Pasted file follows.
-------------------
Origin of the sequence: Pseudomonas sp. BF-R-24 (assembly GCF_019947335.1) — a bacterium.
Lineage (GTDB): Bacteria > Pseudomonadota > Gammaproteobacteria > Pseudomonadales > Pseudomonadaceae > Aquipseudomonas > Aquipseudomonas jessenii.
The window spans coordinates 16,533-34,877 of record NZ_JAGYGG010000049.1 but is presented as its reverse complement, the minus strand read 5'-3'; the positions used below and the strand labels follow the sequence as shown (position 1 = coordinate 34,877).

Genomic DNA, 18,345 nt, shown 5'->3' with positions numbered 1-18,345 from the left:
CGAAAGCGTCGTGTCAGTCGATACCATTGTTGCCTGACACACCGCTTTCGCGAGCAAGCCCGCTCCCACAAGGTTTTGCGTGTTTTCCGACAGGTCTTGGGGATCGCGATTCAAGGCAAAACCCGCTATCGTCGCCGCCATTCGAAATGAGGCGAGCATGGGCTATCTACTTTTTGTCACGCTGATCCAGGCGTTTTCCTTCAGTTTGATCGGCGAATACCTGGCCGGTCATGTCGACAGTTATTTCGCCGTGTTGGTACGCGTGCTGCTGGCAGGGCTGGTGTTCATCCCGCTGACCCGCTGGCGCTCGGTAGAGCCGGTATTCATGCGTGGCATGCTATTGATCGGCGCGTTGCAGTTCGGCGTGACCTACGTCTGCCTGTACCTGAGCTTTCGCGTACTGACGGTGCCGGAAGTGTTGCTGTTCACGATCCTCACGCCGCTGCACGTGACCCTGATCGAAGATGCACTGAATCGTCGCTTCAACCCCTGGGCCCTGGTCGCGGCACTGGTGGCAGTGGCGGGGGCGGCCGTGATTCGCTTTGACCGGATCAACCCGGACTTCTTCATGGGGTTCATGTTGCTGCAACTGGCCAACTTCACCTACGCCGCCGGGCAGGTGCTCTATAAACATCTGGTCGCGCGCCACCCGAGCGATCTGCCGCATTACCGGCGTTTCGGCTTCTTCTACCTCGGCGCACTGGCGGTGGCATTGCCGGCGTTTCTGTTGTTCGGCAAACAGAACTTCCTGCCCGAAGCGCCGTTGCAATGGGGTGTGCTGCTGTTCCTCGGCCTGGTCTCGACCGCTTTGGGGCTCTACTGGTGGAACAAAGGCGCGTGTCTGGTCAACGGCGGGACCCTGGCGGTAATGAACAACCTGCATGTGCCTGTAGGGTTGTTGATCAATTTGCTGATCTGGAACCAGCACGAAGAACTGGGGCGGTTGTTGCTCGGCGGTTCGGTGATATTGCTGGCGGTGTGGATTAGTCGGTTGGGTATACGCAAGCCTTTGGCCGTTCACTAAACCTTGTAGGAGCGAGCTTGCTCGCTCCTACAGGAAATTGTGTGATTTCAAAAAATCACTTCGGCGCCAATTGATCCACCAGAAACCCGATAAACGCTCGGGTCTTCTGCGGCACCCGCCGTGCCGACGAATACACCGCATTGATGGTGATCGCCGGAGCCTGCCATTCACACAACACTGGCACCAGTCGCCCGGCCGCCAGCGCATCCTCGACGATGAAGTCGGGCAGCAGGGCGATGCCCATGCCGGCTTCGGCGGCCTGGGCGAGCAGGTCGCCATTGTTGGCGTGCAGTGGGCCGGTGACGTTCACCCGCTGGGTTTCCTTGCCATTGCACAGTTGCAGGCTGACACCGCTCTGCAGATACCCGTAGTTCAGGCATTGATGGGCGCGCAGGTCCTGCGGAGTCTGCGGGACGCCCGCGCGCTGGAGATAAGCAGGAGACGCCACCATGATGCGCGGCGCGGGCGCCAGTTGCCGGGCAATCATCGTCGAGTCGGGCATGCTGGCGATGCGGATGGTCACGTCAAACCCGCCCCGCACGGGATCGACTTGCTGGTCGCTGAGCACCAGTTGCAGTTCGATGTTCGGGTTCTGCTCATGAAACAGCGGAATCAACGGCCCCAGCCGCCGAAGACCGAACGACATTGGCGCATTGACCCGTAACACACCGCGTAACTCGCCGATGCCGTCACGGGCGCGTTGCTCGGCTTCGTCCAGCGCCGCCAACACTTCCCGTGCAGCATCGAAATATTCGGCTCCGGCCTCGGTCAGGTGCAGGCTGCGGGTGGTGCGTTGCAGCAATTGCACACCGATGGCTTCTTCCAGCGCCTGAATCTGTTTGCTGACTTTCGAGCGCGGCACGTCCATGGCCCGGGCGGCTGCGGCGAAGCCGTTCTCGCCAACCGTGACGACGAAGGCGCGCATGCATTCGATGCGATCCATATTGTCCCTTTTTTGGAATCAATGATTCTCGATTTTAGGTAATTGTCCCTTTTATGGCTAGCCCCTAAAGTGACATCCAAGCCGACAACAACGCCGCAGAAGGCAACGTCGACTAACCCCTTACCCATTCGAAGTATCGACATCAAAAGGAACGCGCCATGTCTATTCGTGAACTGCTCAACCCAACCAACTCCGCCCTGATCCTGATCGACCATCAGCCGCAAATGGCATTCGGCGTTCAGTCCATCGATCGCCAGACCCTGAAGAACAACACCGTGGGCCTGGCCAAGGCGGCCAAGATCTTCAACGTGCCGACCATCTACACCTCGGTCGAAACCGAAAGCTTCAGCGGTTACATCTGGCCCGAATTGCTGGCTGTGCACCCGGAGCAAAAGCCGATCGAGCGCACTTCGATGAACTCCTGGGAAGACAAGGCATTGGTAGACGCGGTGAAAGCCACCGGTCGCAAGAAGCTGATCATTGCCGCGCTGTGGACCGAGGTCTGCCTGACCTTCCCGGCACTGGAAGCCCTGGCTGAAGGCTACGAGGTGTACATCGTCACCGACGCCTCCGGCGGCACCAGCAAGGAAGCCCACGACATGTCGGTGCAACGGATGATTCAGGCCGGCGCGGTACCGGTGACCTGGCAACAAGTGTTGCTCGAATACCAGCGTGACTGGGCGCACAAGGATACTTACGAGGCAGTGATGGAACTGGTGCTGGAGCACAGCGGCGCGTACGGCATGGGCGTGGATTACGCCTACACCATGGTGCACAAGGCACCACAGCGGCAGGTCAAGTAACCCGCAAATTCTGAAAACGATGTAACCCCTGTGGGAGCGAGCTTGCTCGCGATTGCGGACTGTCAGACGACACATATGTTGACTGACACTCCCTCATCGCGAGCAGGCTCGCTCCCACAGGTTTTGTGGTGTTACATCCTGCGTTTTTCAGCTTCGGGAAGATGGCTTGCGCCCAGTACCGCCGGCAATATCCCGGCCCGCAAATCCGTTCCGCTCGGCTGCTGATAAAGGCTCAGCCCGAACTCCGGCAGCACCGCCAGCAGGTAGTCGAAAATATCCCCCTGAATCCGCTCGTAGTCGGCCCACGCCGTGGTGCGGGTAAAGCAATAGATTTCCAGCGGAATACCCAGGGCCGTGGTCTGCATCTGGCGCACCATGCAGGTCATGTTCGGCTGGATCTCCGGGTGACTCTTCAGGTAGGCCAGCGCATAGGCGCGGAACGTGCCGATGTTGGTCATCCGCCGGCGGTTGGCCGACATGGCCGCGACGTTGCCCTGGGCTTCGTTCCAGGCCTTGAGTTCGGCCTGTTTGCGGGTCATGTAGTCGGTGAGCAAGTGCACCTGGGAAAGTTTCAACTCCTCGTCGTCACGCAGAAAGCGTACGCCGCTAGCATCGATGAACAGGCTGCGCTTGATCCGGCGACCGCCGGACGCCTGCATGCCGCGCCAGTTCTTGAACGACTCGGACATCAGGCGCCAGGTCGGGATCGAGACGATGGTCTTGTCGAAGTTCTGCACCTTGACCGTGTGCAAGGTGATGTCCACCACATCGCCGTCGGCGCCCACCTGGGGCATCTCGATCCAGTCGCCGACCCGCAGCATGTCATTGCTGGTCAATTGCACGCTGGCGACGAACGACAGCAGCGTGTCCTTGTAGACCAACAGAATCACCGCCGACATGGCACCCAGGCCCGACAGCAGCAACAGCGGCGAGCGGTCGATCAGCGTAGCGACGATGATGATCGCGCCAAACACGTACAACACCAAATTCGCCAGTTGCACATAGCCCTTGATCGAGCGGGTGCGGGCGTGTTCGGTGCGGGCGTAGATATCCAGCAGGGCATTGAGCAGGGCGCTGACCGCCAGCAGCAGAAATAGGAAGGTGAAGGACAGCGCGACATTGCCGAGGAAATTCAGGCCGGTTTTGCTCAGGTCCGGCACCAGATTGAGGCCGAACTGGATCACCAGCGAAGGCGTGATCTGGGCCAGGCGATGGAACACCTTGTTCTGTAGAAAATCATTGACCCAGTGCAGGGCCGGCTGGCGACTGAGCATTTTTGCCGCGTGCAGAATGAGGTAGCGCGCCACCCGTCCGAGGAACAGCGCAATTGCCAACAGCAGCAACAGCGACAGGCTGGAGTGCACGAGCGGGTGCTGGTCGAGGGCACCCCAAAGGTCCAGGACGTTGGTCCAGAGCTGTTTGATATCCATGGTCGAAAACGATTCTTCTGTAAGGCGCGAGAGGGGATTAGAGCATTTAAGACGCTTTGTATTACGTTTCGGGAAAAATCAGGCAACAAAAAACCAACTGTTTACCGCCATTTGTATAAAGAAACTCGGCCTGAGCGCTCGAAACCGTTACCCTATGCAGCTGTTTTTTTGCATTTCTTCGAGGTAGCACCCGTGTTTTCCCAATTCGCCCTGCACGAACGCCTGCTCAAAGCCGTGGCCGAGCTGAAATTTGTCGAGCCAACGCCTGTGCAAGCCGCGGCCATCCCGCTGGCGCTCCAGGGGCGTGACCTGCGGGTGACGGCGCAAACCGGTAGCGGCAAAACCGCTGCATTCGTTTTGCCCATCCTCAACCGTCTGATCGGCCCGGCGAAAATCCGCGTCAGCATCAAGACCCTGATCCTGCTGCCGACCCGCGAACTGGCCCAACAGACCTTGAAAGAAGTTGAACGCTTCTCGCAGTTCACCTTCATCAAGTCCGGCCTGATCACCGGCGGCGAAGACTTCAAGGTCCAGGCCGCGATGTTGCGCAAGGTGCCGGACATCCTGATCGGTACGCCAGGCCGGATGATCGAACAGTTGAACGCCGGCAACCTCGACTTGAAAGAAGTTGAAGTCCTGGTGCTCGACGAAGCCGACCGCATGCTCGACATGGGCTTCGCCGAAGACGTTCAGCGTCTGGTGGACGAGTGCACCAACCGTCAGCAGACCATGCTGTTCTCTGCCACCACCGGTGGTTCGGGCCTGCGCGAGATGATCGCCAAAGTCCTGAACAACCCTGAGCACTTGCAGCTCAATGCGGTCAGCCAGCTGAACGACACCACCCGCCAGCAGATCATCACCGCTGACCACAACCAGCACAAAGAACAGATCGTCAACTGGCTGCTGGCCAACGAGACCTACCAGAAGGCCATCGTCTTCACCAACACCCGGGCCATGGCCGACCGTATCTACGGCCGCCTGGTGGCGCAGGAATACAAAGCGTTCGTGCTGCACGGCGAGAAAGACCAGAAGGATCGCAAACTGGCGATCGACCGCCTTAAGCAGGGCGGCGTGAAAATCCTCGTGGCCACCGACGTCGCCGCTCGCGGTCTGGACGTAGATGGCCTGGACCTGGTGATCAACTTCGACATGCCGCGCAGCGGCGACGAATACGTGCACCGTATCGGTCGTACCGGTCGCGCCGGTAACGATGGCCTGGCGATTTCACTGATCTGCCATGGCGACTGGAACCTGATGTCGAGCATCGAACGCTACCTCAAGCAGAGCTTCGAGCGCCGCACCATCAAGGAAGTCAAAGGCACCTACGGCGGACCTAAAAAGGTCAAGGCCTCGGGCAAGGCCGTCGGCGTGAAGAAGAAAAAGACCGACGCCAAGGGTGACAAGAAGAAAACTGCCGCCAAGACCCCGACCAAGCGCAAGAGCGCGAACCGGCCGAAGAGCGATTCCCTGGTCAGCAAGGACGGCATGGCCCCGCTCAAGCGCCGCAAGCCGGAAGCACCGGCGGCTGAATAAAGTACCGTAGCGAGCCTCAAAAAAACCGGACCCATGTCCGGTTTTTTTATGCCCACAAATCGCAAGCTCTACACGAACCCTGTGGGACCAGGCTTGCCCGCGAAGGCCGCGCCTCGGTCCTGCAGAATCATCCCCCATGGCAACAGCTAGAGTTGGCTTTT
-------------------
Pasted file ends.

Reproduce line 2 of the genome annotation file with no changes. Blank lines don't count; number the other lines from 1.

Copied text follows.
Lineage (GTDB): Bacteria > Pseudomonadota > Gammaproteobacteria > Pseudomonadales > Pseudomonadaceae > Aquipseudomonas > Aquipseudomonas jessenii.